Saturday 14 May 2022

Movie Review: Bridget Jones's Baby (2016)

A romantic comedy, Bridget Jones's Baby carries all the blotches of an unnecessary second sequel trying to squeeze money out of a series well past its best-by date.

In London, Bridget Jones (Renée Zellweger) celebrates her 43rd birthday on her own, still despondent that she cannot find her one true love. To cheer her up, work colleague Miranda (Sarah Solemani) drags Bridget to a music festival, where she has a one-night stand with online dating tycoon Jack Qwant (Patrick Dempsey). Meanwhile, Bridget twice bumps into the elusive love of her life Mark Darcy (Colin Firth), including at the funeral of her other ex-lover Daniel Cleaver. 

Mark's marriage is in trouble, and soon he and Bridget share a passionate night. A few weeks later she finds herself pregnant but does not know who the father is. Meanwhile Bridget's television studio workplace is also in chaos, as a new generation of young managers take over and introduce radical changes.

Renée Zellweger returns to the screen after a six year hiatus, but both the actress (47 years old) and the character (43 years old) are too old for the frivolous material. In the 2001 original, Bridget was in her early thirties and easily excused for stumbling her way through adult responsibilities. In Bridget Jones's Baby, what was once fresh and cute is stale and near insufferable, Bridget in middle age still operating with the physical coordination of a child, the emotional wisdom of an adolescent, and the professional incompetence of a newbie.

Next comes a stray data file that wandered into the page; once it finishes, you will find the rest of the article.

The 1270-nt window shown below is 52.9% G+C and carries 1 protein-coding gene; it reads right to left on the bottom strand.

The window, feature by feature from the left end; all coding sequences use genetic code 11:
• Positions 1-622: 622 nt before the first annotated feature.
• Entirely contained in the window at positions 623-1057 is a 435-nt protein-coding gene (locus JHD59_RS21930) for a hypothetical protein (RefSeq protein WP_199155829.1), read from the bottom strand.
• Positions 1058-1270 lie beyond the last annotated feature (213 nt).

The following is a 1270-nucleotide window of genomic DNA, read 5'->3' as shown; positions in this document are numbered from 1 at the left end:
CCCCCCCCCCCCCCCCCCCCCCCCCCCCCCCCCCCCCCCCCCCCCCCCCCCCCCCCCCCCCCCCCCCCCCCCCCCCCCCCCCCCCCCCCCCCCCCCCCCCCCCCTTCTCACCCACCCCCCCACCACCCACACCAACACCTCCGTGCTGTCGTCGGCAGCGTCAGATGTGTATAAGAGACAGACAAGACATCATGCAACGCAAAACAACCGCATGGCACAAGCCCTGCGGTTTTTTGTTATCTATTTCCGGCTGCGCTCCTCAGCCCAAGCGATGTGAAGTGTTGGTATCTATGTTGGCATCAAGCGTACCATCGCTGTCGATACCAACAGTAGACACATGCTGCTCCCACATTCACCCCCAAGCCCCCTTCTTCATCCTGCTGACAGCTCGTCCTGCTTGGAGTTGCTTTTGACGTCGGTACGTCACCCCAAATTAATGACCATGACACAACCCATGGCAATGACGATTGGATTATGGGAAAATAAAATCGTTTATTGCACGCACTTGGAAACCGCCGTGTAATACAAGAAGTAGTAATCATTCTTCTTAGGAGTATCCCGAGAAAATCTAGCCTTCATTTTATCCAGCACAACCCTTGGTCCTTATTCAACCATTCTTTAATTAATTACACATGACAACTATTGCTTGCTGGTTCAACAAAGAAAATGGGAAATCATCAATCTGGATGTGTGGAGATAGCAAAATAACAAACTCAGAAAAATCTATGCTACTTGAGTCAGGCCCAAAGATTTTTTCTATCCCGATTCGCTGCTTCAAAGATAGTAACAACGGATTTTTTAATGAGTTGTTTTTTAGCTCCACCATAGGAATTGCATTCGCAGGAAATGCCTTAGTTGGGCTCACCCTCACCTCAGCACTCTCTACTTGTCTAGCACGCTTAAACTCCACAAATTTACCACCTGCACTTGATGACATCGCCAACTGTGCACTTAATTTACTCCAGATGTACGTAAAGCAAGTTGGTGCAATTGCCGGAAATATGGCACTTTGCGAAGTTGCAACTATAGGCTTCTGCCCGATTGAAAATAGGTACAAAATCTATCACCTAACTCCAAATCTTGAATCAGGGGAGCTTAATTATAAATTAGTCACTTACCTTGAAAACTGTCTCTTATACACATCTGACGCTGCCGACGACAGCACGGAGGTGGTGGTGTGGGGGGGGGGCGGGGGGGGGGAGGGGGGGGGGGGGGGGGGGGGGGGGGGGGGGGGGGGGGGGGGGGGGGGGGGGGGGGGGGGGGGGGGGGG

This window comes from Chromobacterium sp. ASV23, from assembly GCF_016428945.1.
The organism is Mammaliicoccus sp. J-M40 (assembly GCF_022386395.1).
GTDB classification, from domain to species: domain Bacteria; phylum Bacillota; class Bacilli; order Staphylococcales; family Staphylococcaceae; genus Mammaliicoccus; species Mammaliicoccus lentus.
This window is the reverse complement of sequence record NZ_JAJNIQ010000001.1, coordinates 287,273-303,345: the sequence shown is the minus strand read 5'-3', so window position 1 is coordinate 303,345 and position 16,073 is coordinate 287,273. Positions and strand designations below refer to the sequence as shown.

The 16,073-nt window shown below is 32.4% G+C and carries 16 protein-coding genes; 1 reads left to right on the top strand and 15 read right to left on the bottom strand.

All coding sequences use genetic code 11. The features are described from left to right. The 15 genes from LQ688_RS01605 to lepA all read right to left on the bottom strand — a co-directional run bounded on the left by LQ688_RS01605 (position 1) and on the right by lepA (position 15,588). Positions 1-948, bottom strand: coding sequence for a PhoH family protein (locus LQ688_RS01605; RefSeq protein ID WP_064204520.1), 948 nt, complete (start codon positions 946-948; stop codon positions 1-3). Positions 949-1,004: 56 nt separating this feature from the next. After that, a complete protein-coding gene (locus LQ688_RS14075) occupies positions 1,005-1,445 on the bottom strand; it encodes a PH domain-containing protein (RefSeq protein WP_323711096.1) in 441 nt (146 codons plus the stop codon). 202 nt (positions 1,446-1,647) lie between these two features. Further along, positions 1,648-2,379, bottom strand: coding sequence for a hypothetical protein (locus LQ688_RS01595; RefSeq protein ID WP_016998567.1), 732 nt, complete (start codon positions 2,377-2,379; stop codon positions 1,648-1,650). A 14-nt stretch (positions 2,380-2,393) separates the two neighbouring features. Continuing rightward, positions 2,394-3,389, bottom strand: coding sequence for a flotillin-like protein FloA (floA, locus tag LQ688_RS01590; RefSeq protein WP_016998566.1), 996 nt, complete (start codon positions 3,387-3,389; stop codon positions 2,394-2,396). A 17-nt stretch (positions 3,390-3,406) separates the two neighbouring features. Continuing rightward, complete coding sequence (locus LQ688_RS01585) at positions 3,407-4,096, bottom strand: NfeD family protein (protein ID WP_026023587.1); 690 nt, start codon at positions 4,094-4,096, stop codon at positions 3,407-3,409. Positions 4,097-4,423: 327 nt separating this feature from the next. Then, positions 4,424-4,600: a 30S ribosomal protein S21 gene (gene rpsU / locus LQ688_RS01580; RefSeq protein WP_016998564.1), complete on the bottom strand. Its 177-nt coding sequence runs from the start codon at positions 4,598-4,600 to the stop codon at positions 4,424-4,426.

The screenplay by Helen Fielding, Dan Mazer, and Emma Thompson is too lazy to find new ideas and leans heavily on overly-familiar character mannerisms. Director Sharon Maguire stretches the flimsy who-is-the-father premise to two tired hours, both Colin Firth (stiff, bored, and boring) and Patrick Dempsey (flat, lost, and disengaged) sleepwalking their way through juvenile buck roles.

Thompson the writer cannot help the material, but at least Thompson the actress is a bright presence as Bridget's seen-it-all doctor. Otherwise, the best moments occur in the television studio where Jones works, with Sarah Solemani as on-air presenter Miranda adding a much-needed spike of sass. Her contributions are welcome, but far from sufficient to relieve the tedium as Bridget Jones's Baby labours to ineptitude.

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